Famous for an array of activities from skiing and mountain climbing to hang gliding and base jumping, this haven for outdoor adventure also offers a treasure trove of culinary delights.
By Monica Larner
Legend says there once was a haunted castle hidden between the jagged peaks of Italy’s Dolomite Mountains. A poor farmer found the castle and discovered a vaulted cellar packed with barrels of the most delicious wine he had ever known. Overtaken by its beauty, the farmer collected some of the wine in a leather pouch. As he did this, three ghosts suddenly appeared. They told the terrified farmer that if he swore to keep the location of the cellar a secret, he could take as much wine as he’d like.
A few nights later, the farmer drank too much at a local tavern and revealed the location of the mysterious cellar. His drinking companions went to the spot, and as they approached, the castle dissolved into thin air. The legend persists to this day; ask about the castle and you’ll be told that it still exists somewhere in these mountains, but you will never find anyone willing to reveal its secret location. Mountains do indeed keep secrets; the imposing wall of snowcapped Dolomites, which acts as a metaphorical bookend, terminating the Italian and Mediterranean experience at its northern extremity, is filled with them. Isolation and geographic extremism have shaped one of Italy’s most rewarding and authentic destinations.
The unique composition of the dolomite mineral (calcium and magnesium carbonate, also known as magnesium limestone) gives the mountains crystalline pink and coral colors with an ability to refract sunlight in a unique way. Often, the purity of light is so remarkable, distant ridges come into startling focus. These geologically young mountains also stand apart for their razor-sharp contours. Over the centuries, glaciers and blizzards have whittled away at the rock to create serrated crags and ragged spires.
The Dolomites, which are part of the Alps, fan across three regions: Trentino, Veneto and Alto Adige (Südtirol). Trentino and Alto Adige enjoy measures of regional autonomy, but in many ways Alto Adige is a nation apart. In its capital, Bolzano, street signs are written in German and Italian and the cityscape is composed of gingerbread houses and cheerful beer halls, many of which produce their own brews. Some 70% of the population prefers to converse in German, and in remote areas, spoken Italian draws blank stares. Mountain devotees will be tempted by the excellent skiing and, in the warm months, the endless miles of hiking trails to explore, with paths that skirt glacial lakes and alpine fields colored by buttercups and edelweiss.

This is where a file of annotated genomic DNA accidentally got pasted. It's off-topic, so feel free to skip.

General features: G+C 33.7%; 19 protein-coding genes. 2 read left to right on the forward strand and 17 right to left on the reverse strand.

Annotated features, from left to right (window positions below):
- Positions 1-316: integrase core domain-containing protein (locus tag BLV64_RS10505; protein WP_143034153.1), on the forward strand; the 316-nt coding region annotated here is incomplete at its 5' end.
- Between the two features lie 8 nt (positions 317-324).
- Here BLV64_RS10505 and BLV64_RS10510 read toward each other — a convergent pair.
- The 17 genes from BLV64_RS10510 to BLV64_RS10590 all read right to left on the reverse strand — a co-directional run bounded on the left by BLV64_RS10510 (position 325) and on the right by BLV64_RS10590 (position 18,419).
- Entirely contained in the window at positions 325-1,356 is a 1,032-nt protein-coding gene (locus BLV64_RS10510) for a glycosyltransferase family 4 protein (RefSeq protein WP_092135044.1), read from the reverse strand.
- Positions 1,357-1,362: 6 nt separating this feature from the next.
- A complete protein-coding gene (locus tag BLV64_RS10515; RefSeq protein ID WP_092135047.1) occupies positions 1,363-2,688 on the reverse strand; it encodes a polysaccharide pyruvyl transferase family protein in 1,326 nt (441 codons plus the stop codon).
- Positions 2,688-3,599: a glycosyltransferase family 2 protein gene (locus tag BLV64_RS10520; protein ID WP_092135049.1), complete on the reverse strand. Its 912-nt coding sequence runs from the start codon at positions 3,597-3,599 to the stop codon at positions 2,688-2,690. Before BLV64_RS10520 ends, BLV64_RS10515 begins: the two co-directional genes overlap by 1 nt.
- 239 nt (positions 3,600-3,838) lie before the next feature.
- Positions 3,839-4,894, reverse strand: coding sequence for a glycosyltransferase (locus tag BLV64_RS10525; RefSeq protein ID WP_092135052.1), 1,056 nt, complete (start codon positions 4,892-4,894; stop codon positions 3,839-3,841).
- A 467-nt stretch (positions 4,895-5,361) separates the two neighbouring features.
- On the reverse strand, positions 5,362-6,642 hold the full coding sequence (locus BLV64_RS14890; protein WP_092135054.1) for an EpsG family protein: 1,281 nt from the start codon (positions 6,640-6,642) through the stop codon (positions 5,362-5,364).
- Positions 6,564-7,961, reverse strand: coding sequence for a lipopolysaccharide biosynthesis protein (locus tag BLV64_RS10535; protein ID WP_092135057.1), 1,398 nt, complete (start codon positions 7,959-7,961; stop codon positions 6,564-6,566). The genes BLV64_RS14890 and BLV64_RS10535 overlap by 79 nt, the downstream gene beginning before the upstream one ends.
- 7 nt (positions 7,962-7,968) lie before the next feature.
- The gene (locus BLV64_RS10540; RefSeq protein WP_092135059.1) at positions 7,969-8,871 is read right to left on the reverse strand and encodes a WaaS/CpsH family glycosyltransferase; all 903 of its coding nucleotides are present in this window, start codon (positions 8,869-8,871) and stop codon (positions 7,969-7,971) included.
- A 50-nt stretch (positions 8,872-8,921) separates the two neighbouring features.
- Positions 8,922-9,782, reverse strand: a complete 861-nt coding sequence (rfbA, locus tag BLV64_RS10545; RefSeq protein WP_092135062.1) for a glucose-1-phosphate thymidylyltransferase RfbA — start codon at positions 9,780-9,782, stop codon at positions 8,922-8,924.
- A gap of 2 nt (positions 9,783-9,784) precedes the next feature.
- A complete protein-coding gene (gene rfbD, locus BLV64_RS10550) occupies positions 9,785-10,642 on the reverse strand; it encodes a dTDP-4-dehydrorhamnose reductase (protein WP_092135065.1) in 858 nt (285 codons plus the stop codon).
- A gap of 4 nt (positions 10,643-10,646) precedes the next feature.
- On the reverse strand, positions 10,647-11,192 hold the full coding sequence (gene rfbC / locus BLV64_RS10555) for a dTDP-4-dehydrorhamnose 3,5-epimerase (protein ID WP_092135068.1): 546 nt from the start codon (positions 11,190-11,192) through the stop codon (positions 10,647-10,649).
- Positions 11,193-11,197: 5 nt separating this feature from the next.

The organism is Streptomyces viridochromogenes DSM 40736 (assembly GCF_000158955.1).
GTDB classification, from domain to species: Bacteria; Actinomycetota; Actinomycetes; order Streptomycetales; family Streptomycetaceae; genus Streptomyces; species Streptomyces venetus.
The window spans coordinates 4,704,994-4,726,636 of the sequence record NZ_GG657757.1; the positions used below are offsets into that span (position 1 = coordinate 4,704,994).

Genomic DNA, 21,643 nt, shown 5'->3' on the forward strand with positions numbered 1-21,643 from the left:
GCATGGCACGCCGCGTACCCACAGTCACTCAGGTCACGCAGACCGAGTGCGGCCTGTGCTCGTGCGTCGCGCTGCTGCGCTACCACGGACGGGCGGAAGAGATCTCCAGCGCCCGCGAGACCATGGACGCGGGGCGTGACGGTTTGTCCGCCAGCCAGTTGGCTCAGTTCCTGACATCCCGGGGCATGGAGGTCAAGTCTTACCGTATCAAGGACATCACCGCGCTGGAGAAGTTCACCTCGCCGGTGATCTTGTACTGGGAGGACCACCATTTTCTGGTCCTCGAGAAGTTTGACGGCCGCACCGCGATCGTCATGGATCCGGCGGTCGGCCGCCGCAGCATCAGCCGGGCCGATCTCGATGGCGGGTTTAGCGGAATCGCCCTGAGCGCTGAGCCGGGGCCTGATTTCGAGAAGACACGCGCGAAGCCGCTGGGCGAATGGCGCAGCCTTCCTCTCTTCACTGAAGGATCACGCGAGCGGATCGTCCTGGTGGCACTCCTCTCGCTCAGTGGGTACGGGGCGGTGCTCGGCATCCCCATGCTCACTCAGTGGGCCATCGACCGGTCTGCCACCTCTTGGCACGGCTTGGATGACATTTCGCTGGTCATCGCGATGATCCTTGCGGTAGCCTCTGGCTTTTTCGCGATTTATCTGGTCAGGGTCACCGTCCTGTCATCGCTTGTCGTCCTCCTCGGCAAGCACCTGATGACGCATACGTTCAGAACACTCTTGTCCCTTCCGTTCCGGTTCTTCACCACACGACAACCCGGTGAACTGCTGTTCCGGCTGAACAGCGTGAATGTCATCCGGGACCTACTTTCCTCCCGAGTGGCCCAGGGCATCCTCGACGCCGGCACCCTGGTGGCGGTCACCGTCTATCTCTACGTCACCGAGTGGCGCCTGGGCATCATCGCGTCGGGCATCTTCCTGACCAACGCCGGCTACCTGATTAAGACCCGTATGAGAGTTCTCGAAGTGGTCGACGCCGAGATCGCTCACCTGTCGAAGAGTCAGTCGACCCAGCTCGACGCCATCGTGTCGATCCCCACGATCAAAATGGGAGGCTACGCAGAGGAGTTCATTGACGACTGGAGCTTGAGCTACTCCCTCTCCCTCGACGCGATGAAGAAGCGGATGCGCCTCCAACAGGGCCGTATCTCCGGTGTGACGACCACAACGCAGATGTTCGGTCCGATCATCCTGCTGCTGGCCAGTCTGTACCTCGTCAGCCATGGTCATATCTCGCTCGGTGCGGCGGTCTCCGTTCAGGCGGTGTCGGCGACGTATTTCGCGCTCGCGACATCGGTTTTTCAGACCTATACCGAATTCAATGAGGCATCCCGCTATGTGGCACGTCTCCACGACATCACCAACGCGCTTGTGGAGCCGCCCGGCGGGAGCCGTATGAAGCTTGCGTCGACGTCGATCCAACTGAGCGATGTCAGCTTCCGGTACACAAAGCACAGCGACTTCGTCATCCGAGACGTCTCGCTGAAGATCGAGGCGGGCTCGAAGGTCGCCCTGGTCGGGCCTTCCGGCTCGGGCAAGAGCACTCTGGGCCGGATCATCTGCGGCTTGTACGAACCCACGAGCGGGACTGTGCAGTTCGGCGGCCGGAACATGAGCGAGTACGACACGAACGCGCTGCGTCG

Perhaps the best way to explore the Dolomites is on a food and wine tour of the area’s extensive and well-organized wine roads. In fact, visitors will find a treasure trove of outdoor activities; there’s plenty to explore on foot, and adventures aplenty from biking and horseback rides to parasailing and hang gliding. Detailed itineraries are available online at www.stradedelvinodeltrentino.it and suedtiroler-weinstrasse.it. These excellent sites include interactive maps arranged according to food and wine products. Maps can also be found at the local tourism office.
Chances are, whatever secrets you discover in the “pale mountains,” you’ll want to keep them to yourself.
Most likely you will come to the Dolomites by way of A22, the toll road that heads north from Verona to the Brenner Pass and Innsbruck, Austria. The highway follows the glacial blue water of the Adige River to the charming city of Trento where the sheer mass of the mountains begins to close in on the blue sky above. Trento marks the confluence of three valleys, hence its name, which stems from the word trident, making this city a natural gateway to the Dolomites in general.
Apple orchards blanket the valley floor (Trentino’s Red and Golden Delicious apples are among the best in Europe) and near-vertical vineyards coat the dramatic slopes of the valley walls. If your journey takes you through Trento at lunch or dinner, an excellent breaking spot is Scrigno del Duomo wine bar and restaurant on Piazza Duomo in the center of town. This is an excellent opportunity to get acquainted with the local gastronomy. You can try wines made with native varieties such as Marzemino (said to have captured he affections of Mozart) or hearty Teroldego. Ask for an assorted cheese and meat platter with local specialties such as spressa or grana Trentino (two aged cheeses) served with spicy fruit marmalades.
Pour the cubes of dried bread into a large bowl. Add two beaten eggs, milk, salt and pepper. Mix well, cover with a towel and set aside for two hours. During the two-hour period, periodically mix so that the bread absorbs the extra humidity. In a large skillet, fry onions in olive oil and butter. Once the onions are transparent, add the cubes of Speck and set aside to cool. After two hours, pour the fried onion and Speck into the bread mixture. Add the parsley and dash of ground nutmeg. Dust over with the flour and mix well until all the ingredients are blended. Set aside for an additional 30 minutes so the Speck aromas penetrate the mixture and the canederli develops its signature flavor. When the time is up, shape the bread mixture into 4-inch balls. Roll the canederli in flour, then boil them in the broth. They will rise to the surface when they’re ready, about 10–15 minutes. The dumplings are served in chicken broth with grated cheese or sometimes with melted butter and a fresh sage as a garnish.